Logan Allec, a CPA at Money Done Right, said that, for his business, technical proficiency isn’t the top priority he looks for in a hire. Instead, he’s looking for interviewees that show passion and zeal for the work that they would be doing.
The roles I hire for are not particularly technical as they pertain to the creation and dissemination of personal finance content for everyday people. So apart from having the basic core skills to get the job done, it’s not like I need to hire a social media manager or content writer with a top-notch education and career pedigree.
Logan continued explaining why the excitement factor is so important to him during an interview.
I’ve found that the thing that sets apart great hires from mediocre ones is the excitement they bring to the position. For example, more so than possessing a master’s degree in journalism, I want a writer who is really excited about my company’s mission of helping everyday people with their finances and will reflect that in creating the best, most helpful content around.
If a candidate struggles to articulate what excites them about the role they’re interviewing for, he or she is probably not a good fit.
7. Tell Me About Work That You’ve Done Previously That Will Help You Succeed In This Role.
This question will help you determine the interviewer’s grasp of the job and what they will need to do to be successful. You may also learn about strengths and accomplishments the interviewer possesses that don’t necessarily show up well on a resume.
For example, if a freelance writer is applying for a marketing position, the following may be a great answer. “As a freelance writer, I’ve learned how to create content that drives traffic to my clients’ sites. I can take my knowledge of SEO, networking, and social media marketing to help grow your business’s online presence as well.”
However, this answer wouldn’t be so great. “As a freelance writer, I’ve learned how to write quickly and efficiently. I’ve also learned how to be a self-starter and manage my time well.”
The attributes mentioned in that quote are positive. But they are general traits that apply to just about any kind of work. And the answer doesn’t really show that the interviewer understands what specific skills they would need to succeed in a marketing role.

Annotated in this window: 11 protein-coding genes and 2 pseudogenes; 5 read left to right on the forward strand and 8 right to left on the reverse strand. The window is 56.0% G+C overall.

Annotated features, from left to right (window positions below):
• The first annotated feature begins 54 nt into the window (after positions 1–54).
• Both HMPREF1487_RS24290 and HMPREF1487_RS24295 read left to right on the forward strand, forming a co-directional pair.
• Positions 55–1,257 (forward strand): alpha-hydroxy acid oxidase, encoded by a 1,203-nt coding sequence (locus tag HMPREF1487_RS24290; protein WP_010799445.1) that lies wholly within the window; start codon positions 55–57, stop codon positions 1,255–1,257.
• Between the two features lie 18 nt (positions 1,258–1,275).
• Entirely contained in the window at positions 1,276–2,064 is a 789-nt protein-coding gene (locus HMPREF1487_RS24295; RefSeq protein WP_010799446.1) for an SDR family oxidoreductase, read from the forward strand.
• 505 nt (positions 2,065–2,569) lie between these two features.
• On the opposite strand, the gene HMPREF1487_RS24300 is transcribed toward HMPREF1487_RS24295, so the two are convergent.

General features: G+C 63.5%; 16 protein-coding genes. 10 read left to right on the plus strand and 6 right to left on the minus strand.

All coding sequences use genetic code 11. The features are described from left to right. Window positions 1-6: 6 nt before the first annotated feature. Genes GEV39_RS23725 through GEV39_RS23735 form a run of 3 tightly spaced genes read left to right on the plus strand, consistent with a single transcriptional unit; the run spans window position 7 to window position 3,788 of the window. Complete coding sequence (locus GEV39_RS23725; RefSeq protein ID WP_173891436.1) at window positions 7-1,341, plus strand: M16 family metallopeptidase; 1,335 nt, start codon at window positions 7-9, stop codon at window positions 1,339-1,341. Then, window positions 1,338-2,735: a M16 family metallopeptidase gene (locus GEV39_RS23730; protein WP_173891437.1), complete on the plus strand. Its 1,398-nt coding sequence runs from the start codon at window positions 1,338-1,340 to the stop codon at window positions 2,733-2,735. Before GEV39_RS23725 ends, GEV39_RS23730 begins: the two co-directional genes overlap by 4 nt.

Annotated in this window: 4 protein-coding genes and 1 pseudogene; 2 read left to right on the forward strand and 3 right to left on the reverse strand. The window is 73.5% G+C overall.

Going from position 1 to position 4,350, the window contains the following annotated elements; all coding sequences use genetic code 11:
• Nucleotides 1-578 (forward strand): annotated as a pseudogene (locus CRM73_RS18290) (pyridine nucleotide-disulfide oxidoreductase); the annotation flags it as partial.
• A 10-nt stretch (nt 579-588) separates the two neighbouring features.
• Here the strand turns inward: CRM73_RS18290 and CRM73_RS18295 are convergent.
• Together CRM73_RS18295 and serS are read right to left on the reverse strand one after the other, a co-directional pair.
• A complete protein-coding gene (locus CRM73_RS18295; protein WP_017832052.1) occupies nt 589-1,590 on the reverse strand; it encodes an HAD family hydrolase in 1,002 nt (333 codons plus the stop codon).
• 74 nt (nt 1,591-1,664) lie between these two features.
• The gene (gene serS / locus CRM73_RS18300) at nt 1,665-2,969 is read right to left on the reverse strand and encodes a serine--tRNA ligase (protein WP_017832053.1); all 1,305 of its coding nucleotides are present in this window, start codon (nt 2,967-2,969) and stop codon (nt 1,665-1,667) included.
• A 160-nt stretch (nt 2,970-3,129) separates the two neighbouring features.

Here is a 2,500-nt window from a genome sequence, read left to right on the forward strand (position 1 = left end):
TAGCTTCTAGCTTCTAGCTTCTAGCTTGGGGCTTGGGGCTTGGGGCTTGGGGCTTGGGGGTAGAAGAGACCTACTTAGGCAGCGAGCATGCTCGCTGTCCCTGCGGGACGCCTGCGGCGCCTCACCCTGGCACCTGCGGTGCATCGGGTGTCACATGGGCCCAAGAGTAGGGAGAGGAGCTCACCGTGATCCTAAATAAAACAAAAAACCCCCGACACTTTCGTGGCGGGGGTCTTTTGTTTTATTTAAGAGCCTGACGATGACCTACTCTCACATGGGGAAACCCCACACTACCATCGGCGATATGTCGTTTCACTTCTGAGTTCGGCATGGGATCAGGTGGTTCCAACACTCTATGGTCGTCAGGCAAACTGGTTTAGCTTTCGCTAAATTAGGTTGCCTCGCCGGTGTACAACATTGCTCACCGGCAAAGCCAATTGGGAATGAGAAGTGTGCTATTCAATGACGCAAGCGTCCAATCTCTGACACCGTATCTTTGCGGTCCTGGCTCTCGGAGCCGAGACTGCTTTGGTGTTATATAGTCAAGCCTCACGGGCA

Even if you’re potential employee has never worked directly in the role that they’re applying for, you want to know that they have a firm understanding of what the job would entail.
Related: How To Hire An Assistant
8. What Goals Would You Like to Accomplish Here?
This interview question comes from Max at Tried and True Mom Jobs. Here’s what she had to say about why the question can be helpful.
This will help you get a sense of their expectations and to see if this is the right fit for them.
This question can also help you see if they have taken the time to read your company’s mission and values (if available). Having their own individual goals is great, but they need to be able to verbalize how their personal goals connect to the overall stated goals of the company.
9. What’s A Skill That You Would Like To Improve On In This Role and What Is Your Plan For Doing So?
This question also comes from Logan Allec. By asking this question, he wants to see if the interviewee has an “always looking to grow and improve” attitude.
Gone are the days of the boring “what are your greatest strengths and weaknesses” questions. Rather than asking a candidate to gloat about their skills that are very likely already found on their resume or to point out flaws that they may awkwardly stumble through, I prefer to focus on self-improvement.
This question will reveal their level of humility, hunger for growth, and commitment to professional development.
10. What Is The Toughest Feedback You Have Ever Received And What Did You Learn From It?
This interview question was submitted by Mark, at Financial Pilgrimage. Here’s why it’s one of his favorite interview questions.
This not only provides insight on what may be an opportunity for improvement but also indicates if a person is open to feedback.
It’s up to you to decide the parameters that you set for this question. But you may want to let the interviewee know that they’re free to share feedback that they’ve received in or outside the workplace.
They may choose to share a story of feedback that they received from a family member or friend. That’s ok. As long as they demonstrate a teachable attitude, that’s all you’re really looking for.
11. Tell Me About A Time Where…
Nick Elkins, from Teach My Kids About Money, has spent a good portion of his career in HR and talent development. And he explained why it’s so important to ask behavioral questions during interviews.